Introducing children’s rights
(a) What are children’s rights?
Ask students whether there are rights and responsibilities that apply more specifically to them, not just as people but as young people – as children. What might it be wrong to do (or not to do) to someone just because he or she happens, at that point in time, to be “a child”?
Introduce the Convention on the Rights of the Child, explaining that it guarantees to children the things they need to grow up healthy, safe and happy and to become good citizens in their community. Help children understand the relationship between needs and rights.
Give some examples.
Who is responsible for seeing that children’s rights are respected? (e.g. parents? teachers? other adults? other children? the Government?)
(b) Wants and needs
Ask children working in small groups to create ten cards that illustrate things that children need to be happy. They can cut pictures from old magazines or draw these things. Help them label the cards. Each group explains and posts its cards under the heading “Needs”.
Next announce that the new Government has found that it can only provide some of the items on the list, so the group must eliminate ten items from the list of needs.
Remove the cards selected and post them under the heading “Wants”.
Then announce that still further cuts are required and the group must eliminate another ten items and follow the same procedure.
Finally discuss this activity:
Conclude by explaining that children’s rights are based on what all children need to live a healthy, happy life and grow up to be responsible citizens. Introduce the Convention on the Rights of the Child as an effort to make sure that all children have these rights (see activity “What are children’s rights?” above). Older children might read aloud the summarized version of the Convention and compare it to their list of wants and needs.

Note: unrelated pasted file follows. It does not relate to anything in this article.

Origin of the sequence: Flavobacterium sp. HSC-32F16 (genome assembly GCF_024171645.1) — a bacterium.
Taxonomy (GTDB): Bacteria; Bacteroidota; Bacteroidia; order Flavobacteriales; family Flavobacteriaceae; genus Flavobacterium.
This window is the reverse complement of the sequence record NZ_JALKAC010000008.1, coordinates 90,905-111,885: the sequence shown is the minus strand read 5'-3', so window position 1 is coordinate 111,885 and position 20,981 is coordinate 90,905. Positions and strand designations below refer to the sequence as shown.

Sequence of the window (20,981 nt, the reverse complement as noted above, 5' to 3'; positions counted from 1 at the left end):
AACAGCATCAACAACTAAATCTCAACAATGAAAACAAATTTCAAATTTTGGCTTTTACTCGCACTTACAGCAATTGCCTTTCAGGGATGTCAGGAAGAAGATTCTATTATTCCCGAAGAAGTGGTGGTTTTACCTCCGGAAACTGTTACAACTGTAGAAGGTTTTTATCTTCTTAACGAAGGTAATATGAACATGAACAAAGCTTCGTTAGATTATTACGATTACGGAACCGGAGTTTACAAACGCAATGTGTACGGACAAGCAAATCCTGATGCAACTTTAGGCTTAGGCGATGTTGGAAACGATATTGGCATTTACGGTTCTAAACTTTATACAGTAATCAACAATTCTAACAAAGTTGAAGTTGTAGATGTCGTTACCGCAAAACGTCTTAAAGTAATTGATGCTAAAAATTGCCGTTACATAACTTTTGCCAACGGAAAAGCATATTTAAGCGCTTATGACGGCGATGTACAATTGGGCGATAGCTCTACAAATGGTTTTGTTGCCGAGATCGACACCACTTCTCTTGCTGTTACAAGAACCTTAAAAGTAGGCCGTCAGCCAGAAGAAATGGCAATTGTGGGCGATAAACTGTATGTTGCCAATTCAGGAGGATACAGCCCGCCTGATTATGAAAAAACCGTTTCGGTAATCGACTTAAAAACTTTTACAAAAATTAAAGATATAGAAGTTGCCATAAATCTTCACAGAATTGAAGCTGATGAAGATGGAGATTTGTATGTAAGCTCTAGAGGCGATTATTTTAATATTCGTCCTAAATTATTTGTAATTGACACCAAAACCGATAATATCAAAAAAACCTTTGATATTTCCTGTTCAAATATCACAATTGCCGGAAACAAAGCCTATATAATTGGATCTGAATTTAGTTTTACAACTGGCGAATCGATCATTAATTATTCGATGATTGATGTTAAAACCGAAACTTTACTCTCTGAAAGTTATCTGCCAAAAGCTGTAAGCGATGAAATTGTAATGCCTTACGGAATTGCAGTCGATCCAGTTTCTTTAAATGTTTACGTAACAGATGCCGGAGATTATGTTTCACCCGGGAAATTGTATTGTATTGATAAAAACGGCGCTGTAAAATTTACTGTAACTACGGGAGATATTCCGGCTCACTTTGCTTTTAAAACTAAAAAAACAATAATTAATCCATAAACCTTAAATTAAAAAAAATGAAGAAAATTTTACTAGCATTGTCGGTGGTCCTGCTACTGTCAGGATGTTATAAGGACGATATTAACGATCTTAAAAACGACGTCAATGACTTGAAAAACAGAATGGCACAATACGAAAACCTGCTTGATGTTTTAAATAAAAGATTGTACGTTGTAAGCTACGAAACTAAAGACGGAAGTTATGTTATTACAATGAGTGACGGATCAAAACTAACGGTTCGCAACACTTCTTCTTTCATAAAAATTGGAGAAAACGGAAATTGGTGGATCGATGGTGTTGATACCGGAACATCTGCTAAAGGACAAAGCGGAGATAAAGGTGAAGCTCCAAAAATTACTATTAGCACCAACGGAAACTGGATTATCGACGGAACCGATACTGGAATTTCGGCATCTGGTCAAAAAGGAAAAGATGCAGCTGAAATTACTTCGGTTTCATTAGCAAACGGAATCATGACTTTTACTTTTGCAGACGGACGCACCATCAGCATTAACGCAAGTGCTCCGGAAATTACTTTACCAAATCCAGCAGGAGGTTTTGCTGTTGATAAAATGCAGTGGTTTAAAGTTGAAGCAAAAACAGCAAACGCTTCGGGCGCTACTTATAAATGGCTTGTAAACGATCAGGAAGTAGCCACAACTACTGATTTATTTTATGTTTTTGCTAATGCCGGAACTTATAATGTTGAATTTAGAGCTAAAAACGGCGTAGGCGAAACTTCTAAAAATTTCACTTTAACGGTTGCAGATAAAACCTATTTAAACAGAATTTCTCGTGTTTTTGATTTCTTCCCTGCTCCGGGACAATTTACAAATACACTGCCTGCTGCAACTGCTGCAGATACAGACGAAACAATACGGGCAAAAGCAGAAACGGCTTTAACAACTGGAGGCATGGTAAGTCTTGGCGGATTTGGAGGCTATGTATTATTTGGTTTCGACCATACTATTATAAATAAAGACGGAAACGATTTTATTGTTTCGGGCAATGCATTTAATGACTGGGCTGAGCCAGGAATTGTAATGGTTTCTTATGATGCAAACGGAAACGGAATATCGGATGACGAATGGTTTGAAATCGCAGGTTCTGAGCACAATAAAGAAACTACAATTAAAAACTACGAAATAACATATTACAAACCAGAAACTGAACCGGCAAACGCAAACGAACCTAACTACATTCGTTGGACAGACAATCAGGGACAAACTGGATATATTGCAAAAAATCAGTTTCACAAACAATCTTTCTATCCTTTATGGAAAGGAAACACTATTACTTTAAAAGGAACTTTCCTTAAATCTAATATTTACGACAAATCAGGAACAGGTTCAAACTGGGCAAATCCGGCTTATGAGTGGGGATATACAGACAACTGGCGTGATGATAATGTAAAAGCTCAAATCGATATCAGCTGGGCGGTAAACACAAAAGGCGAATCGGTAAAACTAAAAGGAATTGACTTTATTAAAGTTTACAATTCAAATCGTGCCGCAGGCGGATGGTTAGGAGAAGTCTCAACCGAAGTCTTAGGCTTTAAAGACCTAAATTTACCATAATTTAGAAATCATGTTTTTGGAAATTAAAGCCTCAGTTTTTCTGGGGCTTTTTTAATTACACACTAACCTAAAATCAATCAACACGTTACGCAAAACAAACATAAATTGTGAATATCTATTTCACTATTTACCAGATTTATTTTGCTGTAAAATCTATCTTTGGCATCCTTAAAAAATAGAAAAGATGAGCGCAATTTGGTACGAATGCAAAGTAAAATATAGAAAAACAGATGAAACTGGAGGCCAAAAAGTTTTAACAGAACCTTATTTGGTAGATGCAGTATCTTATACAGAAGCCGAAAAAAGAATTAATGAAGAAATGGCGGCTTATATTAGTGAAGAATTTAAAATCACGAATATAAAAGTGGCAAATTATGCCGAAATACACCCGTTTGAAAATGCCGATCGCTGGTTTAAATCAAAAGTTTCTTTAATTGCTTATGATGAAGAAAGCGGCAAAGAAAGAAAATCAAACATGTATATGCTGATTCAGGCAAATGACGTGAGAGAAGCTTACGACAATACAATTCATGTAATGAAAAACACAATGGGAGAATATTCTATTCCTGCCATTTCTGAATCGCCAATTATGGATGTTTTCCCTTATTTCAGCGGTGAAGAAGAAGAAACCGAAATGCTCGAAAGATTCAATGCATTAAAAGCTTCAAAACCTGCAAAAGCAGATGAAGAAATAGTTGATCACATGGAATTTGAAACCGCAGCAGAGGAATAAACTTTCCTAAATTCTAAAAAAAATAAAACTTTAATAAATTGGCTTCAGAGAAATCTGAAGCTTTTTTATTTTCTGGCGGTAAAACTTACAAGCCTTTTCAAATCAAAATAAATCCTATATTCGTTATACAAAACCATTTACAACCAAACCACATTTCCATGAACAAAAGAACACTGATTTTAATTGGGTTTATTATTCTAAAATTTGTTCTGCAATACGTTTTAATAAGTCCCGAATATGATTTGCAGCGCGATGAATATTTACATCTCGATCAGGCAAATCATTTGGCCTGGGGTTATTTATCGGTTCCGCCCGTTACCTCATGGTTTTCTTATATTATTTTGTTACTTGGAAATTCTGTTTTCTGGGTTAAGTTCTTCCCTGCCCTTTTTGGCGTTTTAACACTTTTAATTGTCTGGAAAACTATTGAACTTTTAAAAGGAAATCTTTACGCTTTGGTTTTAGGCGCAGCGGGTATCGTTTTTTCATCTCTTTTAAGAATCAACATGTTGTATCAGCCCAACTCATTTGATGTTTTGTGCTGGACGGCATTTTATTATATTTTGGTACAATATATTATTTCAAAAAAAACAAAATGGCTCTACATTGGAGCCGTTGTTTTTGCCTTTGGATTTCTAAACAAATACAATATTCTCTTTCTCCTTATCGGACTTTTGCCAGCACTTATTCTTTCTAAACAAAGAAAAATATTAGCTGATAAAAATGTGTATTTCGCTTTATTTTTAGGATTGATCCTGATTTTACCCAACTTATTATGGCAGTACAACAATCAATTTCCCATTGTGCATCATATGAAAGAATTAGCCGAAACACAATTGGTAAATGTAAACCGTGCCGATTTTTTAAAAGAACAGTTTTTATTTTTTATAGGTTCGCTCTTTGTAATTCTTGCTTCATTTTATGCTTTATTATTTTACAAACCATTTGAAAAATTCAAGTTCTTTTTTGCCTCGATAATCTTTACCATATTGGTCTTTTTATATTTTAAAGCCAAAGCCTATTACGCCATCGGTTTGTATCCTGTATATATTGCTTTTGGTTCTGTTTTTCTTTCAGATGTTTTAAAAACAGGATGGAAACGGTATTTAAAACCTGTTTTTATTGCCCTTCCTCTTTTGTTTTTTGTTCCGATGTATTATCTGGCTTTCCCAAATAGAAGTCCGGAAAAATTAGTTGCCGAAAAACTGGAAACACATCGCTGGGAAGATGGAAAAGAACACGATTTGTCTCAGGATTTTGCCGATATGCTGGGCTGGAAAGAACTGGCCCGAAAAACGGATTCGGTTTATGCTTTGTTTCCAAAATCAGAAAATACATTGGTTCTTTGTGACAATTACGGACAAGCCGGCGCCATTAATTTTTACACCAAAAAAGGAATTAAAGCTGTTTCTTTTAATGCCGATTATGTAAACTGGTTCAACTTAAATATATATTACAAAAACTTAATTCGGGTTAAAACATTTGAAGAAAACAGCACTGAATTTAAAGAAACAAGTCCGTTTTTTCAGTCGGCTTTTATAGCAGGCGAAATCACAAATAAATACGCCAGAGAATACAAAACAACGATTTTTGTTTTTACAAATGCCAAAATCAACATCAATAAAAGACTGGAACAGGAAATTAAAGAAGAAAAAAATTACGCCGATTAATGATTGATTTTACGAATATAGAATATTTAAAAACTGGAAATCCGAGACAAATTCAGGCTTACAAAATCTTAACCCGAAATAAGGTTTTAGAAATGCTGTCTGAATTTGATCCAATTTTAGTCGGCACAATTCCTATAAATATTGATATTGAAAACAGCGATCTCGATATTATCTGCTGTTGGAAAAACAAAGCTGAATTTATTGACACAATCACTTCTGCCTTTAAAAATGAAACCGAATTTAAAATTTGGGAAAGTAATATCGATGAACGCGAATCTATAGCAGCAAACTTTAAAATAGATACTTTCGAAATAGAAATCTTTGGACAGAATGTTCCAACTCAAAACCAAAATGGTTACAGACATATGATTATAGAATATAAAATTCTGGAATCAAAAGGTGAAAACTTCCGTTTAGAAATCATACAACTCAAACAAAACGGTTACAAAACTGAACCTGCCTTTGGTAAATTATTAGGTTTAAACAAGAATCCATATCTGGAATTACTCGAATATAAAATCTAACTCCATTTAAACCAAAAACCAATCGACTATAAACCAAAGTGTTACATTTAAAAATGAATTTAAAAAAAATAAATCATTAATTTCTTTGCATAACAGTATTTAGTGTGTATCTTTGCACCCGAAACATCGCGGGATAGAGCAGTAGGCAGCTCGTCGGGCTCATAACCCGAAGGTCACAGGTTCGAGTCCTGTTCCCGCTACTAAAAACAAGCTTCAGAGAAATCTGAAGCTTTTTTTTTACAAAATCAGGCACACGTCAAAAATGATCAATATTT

(c) What does a child need?
Working in small groups, students draw a large outline of a child (or outline one of them) and give the child a name. They then decide on the mental, physical, spiritual and character qualities they want this ideal child to have as an adult (e.g. good health, sense of humor, kindness) and write these qualities inside the outline. They might also make symbols on or around the child to represent these ideal qualities (e.g. books to represent education). Outside the child, the group lists the human and material resources the child will need to achieve these qualities (e.g. if the child is to be healthy, it will need food and health care). Each group then “introduces” its new member of the community and explains its choices for the child.
Introduce the Convention on the Rights of the Child (see activity “What are children’s rights?” above). Then read aloud the summarized version of the Convention. When children hear an article that guarantees a child each of the needs they have listed, they write the number of the article(s) next to that item. Circle any needs identified by the class but not covered by the Convention.
(d) Promoting children’s rights
In some countries children’s rights are advertised by newspapers, radio and television. Ask students working in small groups to make up some advertisements for particular articles of the Convention on the Rights of the Child (e.g. posters, skits, songs or other forms). Ask each group to perform or exhibit their ideas for the class as a whole.